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Matiang’i blames Miguna’s woes on strict travel laws

By Bernard Sanga | Jan 17th 2020 | 2 min read

Interior Cabinet Secretary Fred Matiang’i has broken his silence on the troubles lawyer Miguna Miguna (pictured) has encountered in his attempt to return to Kenya.

Dr Matiang’i said existing laws made it difficult for Kenyans who either renounced their citizenship or were exiled to acquire passports.

“We are witnessing a lot of acrimony on an issue everyone thinks is common sense. We are not the ones who passed the laws,” he said on Wednesday during the official opening of a three-day security meeting in Mombasa.

The CS said the government had no intention of frustrating Kenyans who wished to regain their citizenship and acquire passports, adding that proposals had been made to change the law.

“I have written to the Attorney General, on advice from the technical people, to look at our proposal and, if in agreement, to forward it to Parliament.”

One of the laws Matiang’i proposed should be changed is the Citizen and Foreign National Management Services Act 2011. He, however, failed to state which sections should be amended and why.

“If we fail to implement it, we will be hammered,” Matiang’i said.

Miguna had posted on Twitter that the government was preventing him from flying into the country to attend his father-in-law’s burial.

He claimed he was still in Germany, where he was barred from boarding a flight to Nairobi at Frankfurt Airport after the government issued a red alert against him.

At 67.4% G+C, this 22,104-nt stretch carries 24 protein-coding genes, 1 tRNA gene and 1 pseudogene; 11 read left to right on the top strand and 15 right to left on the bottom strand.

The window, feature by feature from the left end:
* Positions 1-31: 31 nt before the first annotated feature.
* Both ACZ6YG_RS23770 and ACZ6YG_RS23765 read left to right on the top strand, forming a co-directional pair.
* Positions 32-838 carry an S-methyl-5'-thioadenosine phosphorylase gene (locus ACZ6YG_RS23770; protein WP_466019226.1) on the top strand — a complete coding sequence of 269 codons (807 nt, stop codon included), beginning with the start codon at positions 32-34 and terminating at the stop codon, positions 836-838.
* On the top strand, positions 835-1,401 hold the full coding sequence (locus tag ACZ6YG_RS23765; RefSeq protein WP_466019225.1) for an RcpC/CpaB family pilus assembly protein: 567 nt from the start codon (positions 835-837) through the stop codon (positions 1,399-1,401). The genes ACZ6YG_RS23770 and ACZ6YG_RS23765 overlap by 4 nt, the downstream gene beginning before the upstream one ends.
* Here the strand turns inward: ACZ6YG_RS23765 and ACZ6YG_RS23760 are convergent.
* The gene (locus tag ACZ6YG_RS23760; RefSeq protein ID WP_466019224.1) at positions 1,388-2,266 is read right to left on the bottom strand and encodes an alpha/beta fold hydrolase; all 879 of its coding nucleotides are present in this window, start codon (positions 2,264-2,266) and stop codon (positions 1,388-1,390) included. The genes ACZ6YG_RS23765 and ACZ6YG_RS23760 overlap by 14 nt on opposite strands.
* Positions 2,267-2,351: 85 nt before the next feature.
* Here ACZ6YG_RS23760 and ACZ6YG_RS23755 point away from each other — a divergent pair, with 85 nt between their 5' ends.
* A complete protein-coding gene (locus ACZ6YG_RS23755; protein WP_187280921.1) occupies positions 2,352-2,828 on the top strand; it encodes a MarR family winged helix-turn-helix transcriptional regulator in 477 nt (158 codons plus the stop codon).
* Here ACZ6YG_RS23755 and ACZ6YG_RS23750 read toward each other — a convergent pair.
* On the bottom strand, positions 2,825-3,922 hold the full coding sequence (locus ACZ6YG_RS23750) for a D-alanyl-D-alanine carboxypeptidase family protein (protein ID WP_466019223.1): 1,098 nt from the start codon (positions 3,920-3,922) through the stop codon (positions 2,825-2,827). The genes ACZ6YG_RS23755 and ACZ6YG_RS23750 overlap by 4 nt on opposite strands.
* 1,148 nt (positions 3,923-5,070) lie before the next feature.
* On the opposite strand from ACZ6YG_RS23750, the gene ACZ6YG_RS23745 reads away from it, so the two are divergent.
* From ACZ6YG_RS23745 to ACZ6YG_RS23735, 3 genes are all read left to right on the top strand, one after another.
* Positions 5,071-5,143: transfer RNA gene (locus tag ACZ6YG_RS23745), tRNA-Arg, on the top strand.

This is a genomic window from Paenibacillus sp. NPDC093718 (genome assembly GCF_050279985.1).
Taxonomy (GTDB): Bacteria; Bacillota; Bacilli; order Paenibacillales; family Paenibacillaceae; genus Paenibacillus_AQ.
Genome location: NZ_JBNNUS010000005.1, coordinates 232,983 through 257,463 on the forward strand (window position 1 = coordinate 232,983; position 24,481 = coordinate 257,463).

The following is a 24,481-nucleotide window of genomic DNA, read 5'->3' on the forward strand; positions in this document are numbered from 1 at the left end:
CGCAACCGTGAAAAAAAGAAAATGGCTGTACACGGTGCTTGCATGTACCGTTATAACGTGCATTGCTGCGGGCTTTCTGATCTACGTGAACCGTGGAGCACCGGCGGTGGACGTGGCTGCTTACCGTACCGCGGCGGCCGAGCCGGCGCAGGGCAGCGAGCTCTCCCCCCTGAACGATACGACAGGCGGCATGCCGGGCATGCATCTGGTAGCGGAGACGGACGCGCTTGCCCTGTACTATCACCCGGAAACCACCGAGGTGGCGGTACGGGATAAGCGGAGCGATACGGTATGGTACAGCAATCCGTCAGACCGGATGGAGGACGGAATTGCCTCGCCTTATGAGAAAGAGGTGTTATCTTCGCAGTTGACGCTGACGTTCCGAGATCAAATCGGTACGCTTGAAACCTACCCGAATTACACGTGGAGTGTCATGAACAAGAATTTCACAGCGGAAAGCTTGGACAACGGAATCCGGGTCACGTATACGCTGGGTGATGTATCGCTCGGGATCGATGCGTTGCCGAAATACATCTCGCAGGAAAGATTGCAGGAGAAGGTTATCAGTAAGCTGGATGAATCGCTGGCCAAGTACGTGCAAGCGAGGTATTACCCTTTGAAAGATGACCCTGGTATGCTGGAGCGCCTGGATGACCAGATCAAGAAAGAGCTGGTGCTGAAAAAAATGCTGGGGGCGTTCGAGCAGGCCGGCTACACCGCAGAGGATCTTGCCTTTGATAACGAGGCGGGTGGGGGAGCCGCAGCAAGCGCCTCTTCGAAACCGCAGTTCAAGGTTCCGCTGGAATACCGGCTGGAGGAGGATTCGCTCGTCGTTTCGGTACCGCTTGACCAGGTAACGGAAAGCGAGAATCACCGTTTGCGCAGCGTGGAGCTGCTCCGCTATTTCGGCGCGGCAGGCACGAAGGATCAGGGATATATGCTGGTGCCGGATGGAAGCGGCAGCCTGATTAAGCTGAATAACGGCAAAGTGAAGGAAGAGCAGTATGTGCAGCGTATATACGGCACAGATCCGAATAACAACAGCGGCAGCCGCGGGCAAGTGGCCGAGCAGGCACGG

Air France also confirmed that due to the alert, the lawyer was ejected from flight AF0814 after boarding at the Charles De Gaulle Airport.

Miguna was first arrested, detained and deported in 2018 after the State claimed he had not re-applied for Kenyan citizenship after the promulgation of the 2010 Constitution.

The State claimed Miguna was a Canadian citizen. On March 29, 2018, the barrister was again denied entry at JKIA.

The lawyer’s deportation has since been ruled as illegal by the courts, which have awarded him Sh7 million as compensation for violation of his rights during the process of returning him to Canada.

Government Spokesman Cyrus Oguna said the lawyer should obtain a valid passport from Kenyan missions abroad to be allowed into the country.

Regain citizenship

Matiang’i said the laws on people regaining citizenship and acquiring passports were stringent, adding that they should be reviewed.

He stated that it was the right time to review and amend the laws to make it easy for Kenyans to regain citizenship. “The old Constitution did not have provisions for dual citizenship. So those Kenyans who denounced their citizenship should be facilitated to regain it,” he said.

He added: “We have an opportunity now to embark on statutory changes and have come up with proposals.”

Matiang’i also directed county commissioners to forestall illegal immigration and corrupt registration officials denying Kenyans key services.

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